Despite flourishing economic interactions and deepening interdependence, the current political and diplomatic relationship between Japan and China remains lukewarm at best. Indeed, bilateral relations reached an unprecedented nadir during the spring of 2005, and again more recently in autumn 2012, as massive anti-Japanese demonstrations across Chinese cities elicited corresponding incidents of popular anti-Chinese reprisal in Japan.
This book systematically explores the complex dynamics that shape contemporary Japanese-Chinese relations. In particular, it analyses the so-called 'revival' of nationalism in post-Cold War Japan, its causality in redefining Japan's external policy orientations, and its impact on the atmosphere of the bilateral relationship. Further, by adopting a neoclassical realist model of state behaviour and preferences, Lai Yew Meng examines two highly visible bilateral case studies: the Japanese-Chinese debacle over prime ministerial visits to Yasukuni Shrine, and the multi-dimensional dispute in the East China Sea which comprises the Senkaku/Diaoyudao territorial row, alleged Chinese maritime incursions, and bilateral competition for energy resources. Through these examples, this book explores whether nationalism really matters; when, and under what circumstances nationalism becomes most salient; and the extent to which the emotional dimensions of nationalism manifest most profoundly in Japanese state-elites' policy decision-making.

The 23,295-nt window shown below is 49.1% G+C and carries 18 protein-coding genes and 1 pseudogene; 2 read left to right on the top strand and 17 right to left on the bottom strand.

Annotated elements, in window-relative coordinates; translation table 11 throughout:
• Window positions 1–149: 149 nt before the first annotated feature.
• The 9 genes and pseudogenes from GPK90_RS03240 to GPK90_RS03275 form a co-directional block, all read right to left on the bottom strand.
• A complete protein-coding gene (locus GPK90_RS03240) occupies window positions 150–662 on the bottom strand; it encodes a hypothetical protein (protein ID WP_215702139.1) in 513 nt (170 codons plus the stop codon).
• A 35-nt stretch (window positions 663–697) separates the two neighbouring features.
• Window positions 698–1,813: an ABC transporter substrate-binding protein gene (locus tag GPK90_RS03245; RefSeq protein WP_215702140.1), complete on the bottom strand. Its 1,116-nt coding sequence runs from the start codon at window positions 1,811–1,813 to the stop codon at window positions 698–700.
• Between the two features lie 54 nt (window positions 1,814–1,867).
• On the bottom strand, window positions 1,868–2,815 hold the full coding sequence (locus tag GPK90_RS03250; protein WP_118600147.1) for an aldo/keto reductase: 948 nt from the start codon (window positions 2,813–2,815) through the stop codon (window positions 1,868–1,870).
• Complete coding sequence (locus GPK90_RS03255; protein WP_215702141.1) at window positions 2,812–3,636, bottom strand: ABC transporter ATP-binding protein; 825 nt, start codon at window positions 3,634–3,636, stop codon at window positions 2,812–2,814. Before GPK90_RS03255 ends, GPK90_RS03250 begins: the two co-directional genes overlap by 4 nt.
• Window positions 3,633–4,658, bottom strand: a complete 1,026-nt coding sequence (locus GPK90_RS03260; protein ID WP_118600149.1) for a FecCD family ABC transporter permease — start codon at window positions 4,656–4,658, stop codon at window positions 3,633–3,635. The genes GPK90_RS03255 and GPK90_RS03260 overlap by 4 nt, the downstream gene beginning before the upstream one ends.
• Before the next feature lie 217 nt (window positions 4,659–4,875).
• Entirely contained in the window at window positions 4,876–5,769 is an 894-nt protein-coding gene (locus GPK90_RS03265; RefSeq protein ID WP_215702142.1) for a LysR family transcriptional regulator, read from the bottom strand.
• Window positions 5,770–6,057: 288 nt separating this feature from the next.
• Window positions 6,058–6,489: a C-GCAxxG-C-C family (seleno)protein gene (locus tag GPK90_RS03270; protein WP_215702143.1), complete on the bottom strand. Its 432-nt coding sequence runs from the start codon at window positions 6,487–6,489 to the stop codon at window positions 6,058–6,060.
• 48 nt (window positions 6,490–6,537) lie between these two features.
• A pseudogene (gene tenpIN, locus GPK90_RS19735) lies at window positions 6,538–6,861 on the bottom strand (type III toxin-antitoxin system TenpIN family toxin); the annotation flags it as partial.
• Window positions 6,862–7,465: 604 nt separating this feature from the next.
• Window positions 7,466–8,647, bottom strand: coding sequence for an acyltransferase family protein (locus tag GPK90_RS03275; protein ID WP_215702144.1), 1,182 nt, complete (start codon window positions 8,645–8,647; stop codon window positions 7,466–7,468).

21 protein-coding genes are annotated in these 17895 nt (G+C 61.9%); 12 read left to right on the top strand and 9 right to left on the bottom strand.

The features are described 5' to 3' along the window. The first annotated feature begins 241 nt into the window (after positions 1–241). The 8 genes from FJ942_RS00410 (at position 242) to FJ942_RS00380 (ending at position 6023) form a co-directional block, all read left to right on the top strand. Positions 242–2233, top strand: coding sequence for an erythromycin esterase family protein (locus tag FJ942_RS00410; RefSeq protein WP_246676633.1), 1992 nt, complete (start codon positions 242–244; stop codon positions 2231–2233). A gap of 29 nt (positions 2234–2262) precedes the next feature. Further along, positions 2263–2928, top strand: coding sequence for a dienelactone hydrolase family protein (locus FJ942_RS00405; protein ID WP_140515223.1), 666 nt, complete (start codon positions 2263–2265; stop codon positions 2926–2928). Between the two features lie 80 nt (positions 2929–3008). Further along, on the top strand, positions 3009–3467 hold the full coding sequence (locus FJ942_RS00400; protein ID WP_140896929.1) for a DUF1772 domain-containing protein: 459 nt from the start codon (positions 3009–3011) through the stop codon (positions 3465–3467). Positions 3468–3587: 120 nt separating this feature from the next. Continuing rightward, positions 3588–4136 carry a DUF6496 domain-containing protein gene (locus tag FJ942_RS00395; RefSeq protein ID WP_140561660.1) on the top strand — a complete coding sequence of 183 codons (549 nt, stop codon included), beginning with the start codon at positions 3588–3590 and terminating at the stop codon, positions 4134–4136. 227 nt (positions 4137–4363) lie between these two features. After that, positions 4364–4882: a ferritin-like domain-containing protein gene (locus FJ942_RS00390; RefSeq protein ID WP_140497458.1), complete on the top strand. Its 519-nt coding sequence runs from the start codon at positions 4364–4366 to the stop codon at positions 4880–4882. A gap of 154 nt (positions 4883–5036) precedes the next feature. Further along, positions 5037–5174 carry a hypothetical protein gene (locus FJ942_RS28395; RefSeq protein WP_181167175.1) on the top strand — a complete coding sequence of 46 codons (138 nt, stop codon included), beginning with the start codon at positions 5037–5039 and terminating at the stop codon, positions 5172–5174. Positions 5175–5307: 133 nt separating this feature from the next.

This timely book will be of great interest to students and scholars of both Japanese and Chinese politics, as well as those interested in international relations, nationalism, foreign policy and security studies more broadly.
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